U.S. Securities & Exchange Commission
SEC Seal
Home | Previous Page
U.S. Securities and Exchange Commission

Speech by SEC Chairman:
Opening Statement on Eliminating the Short Sale 'Tick Test'


Chairman Christopher Cox

U.S. Securities and Exchange Commission

Washington, D.C.
December 4, 2006

The final item on our agenda today is elimination of the short sale price test - colloquially known as the "tick test."

Historically, the Commission and self-regulatory organizations have sought to balance the competing views of short selling -- whether it is primarily good or bad -- by permitting short sales in advancing markets, and preventing short sales at successively lower prices.

The Commission first imposed restrictions on the execution prices of short sales almost seventy years ago, when we adopted the "tick test" of Rule 10a-1 in 1938. The tick test permits short sales only at a price above the last sale price, or alternatively, at the last sale price -- if that is higher than the previous price.

The core provisions of Rule 10a-1 have remained virtually unchanged since the 1930s. But a great deal else has changed in the marketplace over that very long time. Over the years, decimalization and changes in trading strategies have undermined the effectiveness of the price test. And at the same time, increased transparency and better means of surveillance appear to have lessened the need for the price test.

When the Commission adopted Regulation SHO in 2004, there were concerns expressed at that time regarding the effectiveness of the price test. As a result, in June 2004 the Commission authorized a pilot program to test the premises of the short sale price restrictions.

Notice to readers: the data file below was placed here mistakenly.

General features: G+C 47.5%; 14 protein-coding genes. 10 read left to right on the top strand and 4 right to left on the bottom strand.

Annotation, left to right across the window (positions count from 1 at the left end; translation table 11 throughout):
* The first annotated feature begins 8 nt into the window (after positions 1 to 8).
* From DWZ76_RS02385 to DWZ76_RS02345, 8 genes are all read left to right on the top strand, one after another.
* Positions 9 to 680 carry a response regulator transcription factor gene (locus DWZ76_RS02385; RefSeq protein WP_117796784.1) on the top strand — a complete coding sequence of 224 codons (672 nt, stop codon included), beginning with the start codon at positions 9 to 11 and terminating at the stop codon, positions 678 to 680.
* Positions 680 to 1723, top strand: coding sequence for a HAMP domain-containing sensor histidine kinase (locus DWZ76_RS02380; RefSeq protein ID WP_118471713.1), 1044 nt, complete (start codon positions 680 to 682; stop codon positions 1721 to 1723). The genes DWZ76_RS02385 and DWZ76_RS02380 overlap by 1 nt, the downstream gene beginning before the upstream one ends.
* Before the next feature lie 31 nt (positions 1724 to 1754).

The Regulation SHO pilot program began in May 2005. It suspended all short sale price tests for a select group of over 1,000 equity securities.

Through the pilot program, we sought to understand the effect of this particular regulation on our markets. The evidence gathered from the pilot suggests little empirical justification for maintaining short sale price test restrictions, at least for the exchange-traded stocks in the pilot.

In light of the results of the pilot program and the market developments that have occurred in the securities industry since Rule 10a-1 was first adopted, we will today consider proposals to remove the tick test of Rule 10a-1, and to prohibit the SROs from maintaining their existing price tests or adopting any new ones. Along with the proposed repeal of the tick test, we will also consider a proposal to make conforming changes to the order-marking requirements of Regulation SHO.

Although the proposed amendments are aimed at removing obsolete price restrictions on short selling, we believe that other controls are still needed to address abuses connected with short selling. That belief is borne out by our action today to revise Rule 105, and our proposal to eliminate the grandfathering and options market maker exceptions under Regulation SHO.

Once these proposals are published, the public and industry will have the opportunity to comment on both the repeal of the short sale tick test, and the changes to Rule 105. During that comment process, we will also welcome any alternative approaches. And we will consider all of the comments and any accompanying data that we receive in determining whether modifications to the proposals are necessary.

I would like to thank the Division of Market Regulation -- in particular Erik Sirri, Bob Colby, James Brigagliano, Josephine Tao, Elizabeth Sandoe, Victoria Crane, and Marlon Paz -- for their commendable work on both proposals. I'd also like to thank their colleagues in the Division of Market Regulation; in the offices of the General Counsel, Economic Analysis, and Compliance, Inspections and Examinations, and in the Divisions of Enforcement, Corporation Finance, and Investment Management, for their contributions and collaborative efforts.

I will now turn it back over to Erik Sirri, to hear a more detailed description of the proposal.


Modified: 12/05/2006